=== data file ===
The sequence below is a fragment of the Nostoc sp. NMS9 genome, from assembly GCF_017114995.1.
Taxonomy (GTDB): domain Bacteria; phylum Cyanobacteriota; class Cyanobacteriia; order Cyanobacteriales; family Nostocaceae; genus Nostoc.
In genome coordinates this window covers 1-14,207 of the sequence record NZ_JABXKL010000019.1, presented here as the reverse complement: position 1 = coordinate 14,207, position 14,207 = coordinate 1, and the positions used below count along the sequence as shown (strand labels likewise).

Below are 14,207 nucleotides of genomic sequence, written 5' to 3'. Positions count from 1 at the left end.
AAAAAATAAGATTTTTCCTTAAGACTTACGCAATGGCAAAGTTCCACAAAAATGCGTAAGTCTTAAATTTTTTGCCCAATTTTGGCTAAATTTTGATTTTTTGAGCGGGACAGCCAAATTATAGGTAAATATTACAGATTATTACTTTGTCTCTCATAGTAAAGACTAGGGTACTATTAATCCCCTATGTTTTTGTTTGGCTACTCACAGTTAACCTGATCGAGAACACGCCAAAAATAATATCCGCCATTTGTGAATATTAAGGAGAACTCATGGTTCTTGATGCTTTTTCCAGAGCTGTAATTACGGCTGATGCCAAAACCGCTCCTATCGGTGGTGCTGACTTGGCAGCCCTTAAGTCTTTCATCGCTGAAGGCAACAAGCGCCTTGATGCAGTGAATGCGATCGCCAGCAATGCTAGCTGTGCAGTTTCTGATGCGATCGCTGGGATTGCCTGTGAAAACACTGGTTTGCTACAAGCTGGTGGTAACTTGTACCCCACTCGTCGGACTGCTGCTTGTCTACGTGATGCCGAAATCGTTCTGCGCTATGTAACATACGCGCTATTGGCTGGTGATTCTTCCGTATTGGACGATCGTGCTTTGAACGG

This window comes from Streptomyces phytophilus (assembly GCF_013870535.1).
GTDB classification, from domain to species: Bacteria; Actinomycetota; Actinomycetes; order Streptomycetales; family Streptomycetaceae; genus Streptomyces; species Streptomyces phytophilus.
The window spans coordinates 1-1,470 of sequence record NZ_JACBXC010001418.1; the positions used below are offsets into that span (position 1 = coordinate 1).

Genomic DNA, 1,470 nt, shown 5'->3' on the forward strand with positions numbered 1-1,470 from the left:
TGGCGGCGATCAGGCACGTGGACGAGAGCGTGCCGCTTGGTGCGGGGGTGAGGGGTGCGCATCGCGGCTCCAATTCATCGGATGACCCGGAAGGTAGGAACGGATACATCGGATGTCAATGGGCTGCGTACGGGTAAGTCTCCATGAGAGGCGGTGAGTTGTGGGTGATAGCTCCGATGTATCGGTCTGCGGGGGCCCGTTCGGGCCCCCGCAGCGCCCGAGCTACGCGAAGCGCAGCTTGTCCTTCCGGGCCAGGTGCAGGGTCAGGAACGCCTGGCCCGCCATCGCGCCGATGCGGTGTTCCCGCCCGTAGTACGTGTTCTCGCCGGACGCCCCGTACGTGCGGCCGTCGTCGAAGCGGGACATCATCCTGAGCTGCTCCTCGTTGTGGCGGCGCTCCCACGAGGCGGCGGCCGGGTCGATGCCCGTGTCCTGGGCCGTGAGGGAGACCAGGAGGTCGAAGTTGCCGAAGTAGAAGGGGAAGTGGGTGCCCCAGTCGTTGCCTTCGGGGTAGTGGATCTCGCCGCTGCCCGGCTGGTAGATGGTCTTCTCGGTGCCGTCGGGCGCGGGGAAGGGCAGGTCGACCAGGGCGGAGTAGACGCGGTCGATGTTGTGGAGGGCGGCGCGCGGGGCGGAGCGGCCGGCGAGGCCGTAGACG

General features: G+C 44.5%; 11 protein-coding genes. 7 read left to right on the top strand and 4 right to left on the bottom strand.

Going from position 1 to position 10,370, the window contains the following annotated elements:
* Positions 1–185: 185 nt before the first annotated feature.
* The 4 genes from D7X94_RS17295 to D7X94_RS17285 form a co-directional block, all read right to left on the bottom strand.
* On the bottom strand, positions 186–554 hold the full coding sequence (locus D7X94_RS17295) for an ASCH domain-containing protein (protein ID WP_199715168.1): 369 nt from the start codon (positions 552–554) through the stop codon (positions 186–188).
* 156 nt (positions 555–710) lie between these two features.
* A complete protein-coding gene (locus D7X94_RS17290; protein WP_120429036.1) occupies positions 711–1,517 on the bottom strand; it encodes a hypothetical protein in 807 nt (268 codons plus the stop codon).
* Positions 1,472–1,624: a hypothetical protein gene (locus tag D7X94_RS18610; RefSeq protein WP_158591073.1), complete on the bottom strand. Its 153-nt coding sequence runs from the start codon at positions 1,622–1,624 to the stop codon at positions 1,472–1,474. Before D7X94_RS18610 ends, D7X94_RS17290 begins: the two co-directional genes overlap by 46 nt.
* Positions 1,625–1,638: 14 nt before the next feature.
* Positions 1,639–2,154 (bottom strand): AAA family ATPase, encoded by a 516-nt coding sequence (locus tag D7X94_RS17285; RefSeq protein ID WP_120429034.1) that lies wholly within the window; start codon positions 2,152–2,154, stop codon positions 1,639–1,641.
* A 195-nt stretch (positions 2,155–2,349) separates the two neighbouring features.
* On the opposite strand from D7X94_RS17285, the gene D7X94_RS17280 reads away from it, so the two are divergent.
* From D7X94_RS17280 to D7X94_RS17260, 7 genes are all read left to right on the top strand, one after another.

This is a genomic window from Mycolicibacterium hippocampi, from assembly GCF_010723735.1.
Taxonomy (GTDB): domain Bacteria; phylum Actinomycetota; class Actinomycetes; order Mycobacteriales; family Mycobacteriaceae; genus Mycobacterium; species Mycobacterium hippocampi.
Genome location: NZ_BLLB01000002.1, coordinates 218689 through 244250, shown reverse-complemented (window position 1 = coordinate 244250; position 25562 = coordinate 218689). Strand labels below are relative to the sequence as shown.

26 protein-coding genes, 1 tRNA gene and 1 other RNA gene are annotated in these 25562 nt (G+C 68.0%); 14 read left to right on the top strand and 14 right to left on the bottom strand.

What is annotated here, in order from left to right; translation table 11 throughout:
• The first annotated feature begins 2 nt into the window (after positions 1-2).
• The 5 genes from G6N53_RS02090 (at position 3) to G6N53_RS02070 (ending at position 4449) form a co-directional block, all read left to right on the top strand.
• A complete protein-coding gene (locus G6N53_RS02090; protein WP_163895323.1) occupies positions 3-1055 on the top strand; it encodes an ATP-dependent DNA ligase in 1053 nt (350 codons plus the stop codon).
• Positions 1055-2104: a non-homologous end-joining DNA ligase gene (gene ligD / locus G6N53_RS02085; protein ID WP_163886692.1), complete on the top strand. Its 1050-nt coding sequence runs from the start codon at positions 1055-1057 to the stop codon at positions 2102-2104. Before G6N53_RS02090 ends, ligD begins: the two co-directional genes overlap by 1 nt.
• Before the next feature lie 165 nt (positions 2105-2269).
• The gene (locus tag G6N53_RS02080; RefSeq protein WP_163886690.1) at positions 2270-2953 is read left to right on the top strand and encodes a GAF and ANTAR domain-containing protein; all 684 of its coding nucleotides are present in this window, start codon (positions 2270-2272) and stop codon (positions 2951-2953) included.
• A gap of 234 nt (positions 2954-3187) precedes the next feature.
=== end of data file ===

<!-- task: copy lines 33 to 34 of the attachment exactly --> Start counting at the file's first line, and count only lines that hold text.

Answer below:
• Before the next feature lie 165 nt (positions 2105-2269).
• The gene (locus tag G6N53_RS02080; RefSeq protein WP_163886690.1) at positions 2270-2953 is read left to right on the top strand and encodes a GAF and ANTAR domain-containing protein; all 684 of its coding nucleotides are present in this window, start codon (positions 2270-2272) and stop codon (positions 2951-2953) included.